Derived Demand

AAA

DEFINITION of 'Derived Demand'

A term used in economic analysis that describes the demand placed on one good or service as a result of changes in the price for some other related good or service. It is a demand for some physical or intangible thing where a market exists for both related goods and services in question. The derived demand can have a significant impact on the derived good's market price.

INVESTOPEDIA EXPLAINS 'Derived Demand'

The demand that is derived from the demand from another good can be an excellent investing strategy. Think about a "pick and axe" strategy. During the gold rush, the demand for gold prompted prospectors to search for gold. These prospectors needed picks and axes (and other supplies) to mine for gold. It is arguable that on average, those who were in the business of selling supplies to these prospectors faired better during the gold rush than the prospectors did. The demand for picks and axes was derived, to a large degree, from the demand for gold at that time.

RELATED TERMS
  1. Precious Metals

    A classification of metals that are considered to be rare and/or ...
  2. Bullion

    Gold and silver that is officially recognized as being at least ...
  3. Bre-X Minerals Ltd.

    One of the biggest mining scams and frauds perpetrated by any ...
  4. Fool's Gold

    Also known as iron pyrite, fool's gold is a gold-colored mineral ...
  5. Aggregate Demand

    The total amount of goods and services demanded in the economy ...
  6. Cape Cod Method

    A method used to calculate loss reserves that uses weights proportional ...
RELATED FAQS
  1. How does the market share of a few companies affect the Herfindahl-Hirschman Index ...

    In economics and commercial law, the Herfindahl-Hirschman Index (HHI) is a widely used measure that indicates the amount ... Read Full Answer >>
  2. How can individuals or businesses handle transaction costs for economic externalities?

    Externalities, also known as external economies, and transaction costs are two significant and evolving issues in contemporary ... Read Full Answer >>
  3. Why should management teams focus more on horizontal integration?

    Management teams should focus more on horizontal integrations because they allow for economies of scale, economies of scope, ... Read Full Answer >>
  4. How do externalities represent profit opportunities?

    Economic externalities expose market transactions where the full costs or benefits of economic activity are not being internalized ... Read Full Answer >>
  5. What components are factored in determining net sales?

    The key components that factor into determining net sales include revenue, sales returns, allowances and discounts. Essentially, ... Read Full Answer >>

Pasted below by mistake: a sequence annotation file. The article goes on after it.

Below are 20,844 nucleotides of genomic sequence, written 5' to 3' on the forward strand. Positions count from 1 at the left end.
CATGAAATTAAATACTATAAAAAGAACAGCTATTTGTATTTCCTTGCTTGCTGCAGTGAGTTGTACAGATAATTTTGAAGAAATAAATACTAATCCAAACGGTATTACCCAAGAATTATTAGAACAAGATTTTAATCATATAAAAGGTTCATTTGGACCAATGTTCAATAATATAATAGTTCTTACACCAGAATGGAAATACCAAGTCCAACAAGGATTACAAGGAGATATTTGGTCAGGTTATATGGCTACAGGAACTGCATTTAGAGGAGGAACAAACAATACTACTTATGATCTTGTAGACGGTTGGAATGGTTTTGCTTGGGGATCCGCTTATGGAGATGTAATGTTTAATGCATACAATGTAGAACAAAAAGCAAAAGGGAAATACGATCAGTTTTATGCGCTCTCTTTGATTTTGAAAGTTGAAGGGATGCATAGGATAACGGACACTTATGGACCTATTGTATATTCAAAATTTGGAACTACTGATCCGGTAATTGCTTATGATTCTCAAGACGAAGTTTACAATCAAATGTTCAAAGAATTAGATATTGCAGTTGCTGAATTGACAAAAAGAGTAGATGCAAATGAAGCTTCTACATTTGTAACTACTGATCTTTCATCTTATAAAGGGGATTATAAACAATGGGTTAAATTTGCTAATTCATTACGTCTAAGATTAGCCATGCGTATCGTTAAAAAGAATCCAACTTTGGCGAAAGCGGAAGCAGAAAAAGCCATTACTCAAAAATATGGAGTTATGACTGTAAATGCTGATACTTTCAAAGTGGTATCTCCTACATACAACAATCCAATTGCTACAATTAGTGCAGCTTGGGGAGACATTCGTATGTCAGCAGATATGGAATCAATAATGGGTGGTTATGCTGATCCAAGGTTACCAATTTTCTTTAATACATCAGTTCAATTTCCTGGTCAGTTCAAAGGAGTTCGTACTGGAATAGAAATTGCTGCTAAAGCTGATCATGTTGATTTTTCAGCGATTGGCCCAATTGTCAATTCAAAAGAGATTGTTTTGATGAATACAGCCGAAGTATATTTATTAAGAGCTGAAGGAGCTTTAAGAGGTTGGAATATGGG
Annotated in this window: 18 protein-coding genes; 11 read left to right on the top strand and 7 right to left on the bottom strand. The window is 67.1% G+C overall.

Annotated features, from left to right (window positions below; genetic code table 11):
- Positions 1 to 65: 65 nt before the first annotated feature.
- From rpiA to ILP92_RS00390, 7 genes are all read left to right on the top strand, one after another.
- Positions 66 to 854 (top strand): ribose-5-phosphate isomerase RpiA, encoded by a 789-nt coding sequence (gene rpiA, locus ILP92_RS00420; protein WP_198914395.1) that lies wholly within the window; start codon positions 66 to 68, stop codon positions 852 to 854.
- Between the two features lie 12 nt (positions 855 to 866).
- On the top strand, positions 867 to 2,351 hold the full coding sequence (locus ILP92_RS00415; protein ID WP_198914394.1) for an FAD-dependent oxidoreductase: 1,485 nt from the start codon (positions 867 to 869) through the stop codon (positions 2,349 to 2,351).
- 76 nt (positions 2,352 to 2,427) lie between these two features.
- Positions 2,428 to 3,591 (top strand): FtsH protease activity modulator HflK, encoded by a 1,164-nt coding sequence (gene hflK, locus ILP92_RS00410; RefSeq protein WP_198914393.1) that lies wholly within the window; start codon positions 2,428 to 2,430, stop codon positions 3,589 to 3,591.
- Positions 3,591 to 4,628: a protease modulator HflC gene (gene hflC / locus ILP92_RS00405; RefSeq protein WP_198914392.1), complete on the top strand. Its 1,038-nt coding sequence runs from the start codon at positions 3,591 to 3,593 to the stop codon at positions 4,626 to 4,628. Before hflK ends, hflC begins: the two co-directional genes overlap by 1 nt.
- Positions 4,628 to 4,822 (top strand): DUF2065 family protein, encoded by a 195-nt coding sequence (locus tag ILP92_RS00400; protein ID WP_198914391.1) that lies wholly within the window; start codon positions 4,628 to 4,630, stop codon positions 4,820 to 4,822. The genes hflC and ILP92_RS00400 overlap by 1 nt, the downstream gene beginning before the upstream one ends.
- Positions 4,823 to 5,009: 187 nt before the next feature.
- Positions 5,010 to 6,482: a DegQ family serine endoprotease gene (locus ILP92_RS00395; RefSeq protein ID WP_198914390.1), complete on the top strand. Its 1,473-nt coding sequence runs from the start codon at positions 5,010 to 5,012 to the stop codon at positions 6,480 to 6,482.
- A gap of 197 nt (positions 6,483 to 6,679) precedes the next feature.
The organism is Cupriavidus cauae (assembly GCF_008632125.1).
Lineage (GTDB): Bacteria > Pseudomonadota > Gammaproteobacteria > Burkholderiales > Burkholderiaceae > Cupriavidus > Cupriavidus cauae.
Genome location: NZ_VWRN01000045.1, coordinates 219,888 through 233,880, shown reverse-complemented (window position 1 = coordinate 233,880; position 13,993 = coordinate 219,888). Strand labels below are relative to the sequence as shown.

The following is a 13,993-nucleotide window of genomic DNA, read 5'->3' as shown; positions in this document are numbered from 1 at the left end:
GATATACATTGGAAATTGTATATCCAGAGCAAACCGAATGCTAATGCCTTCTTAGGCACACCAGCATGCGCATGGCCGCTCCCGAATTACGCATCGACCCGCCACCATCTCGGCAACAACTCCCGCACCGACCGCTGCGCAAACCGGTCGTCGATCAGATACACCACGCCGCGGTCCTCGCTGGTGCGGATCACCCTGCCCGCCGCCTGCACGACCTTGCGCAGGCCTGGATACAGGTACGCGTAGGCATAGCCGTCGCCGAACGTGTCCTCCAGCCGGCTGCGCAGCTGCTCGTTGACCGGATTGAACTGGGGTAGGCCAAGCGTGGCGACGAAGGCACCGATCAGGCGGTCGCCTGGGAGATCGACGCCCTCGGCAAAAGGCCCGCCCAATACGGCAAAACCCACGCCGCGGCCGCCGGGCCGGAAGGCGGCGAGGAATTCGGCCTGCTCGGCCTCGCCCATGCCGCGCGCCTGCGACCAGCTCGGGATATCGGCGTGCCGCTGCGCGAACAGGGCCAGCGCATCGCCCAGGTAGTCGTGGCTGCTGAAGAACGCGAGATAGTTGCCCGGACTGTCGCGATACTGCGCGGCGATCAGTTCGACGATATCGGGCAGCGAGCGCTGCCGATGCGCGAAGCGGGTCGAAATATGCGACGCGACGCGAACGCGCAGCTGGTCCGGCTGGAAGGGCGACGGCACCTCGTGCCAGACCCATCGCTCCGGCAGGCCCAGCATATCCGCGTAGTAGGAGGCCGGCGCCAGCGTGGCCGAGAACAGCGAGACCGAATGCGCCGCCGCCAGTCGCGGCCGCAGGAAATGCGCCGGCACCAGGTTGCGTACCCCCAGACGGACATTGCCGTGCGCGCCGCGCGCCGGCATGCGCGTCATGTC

6. What does the rule of 70 indicate about a country's future economic growth?

    The rule of 70 could be used to indicate the approximate number of years that it would take a company's economic growth to ... Read Full Answer >>
Related Articles
  1. Economics

    Economics Basics

    Learn economics principles such as the relationship of supply and demand, elasticity, utility, and more!
  2. Economics

    What Is Wrong With Gold?

    Despite its historic and symbolic appeal, this metal is simply a commodity. Here we explore its meaning as an investment.
  3. Options & Futures

    Explaining The World Through Macroeconomic Analysis

    From unemployment and inflation to government policy, learn what macroeconomics measures and how it affects everyone.
  4. Fundamental Analysis

    Calculating Future Value

    Future value is the value of an asset or cash at a specified date in the future that is equivalent in value to a specified sum today.
  5. Economics

    What is Deadweight Loss?

    Mainly used in economics, deadweight loss can be applied to any deficiency caused by an inefficient allocation of resources.
  6. Economics

    How to Do a Cost-Benefit Analysis

    The benefits of a given situation or business-related action are summed and then the costs associated with taking that action are subtracted.
  7. Economics

    Gaining Market Influence-- The Case of US Shale

    A convergence of sustained bank financing, falling production costs and rising oil prices might position the US shale industry for a greater market role.
  8. Economics

    The Big Chill: What’s Wrong With The U.S. Consumer

    Based on the most recent April data, investors may, once again, be disappointed when the second-quarter gross domestic product (GDP) report comes in.
  9. Fundamental Analysis

    Calculating the Herfindahl-Hirschman Index (HHI)

    The Herfindhal-Hirschman Index, (HHI) is a measure of market concentration and competition among market participants.
  10. Economics

    Explaining Tier 1 Capital

    Tier 1 capital refers to the core capital a bank must maintain in relation to its assets.

You May Also Like

Hot Definitions
  1. Stop-Loss Order

    An order placed with a broker to sell a security when it reaches a certain price. A stop-loss order is designed to limit ...
  2. Covered Call

    An options strategy whereby an investor holds a long position in an asset and writes (sells) call options on that same asset ...
  3. Butterfly Spread

    A neutral option strategy combining bull and bear spreads. Butterfly spreads use four option contracts with the same expiration ...
  4. Unlevered Beta

    A type of metric that compares the risk of an unlevered company to the risk of the market. The unlevered beta is the beta ...
  5. Moving Average - MA

    A widely used indicator in technical analysis that helps smooth out price action by filtering out the “noise” from random ...
  6. Yield Curve

    A line that plots the interest rates, at a set point in time, of bonds having equal credit quality, but differing maturity ...
Trading Center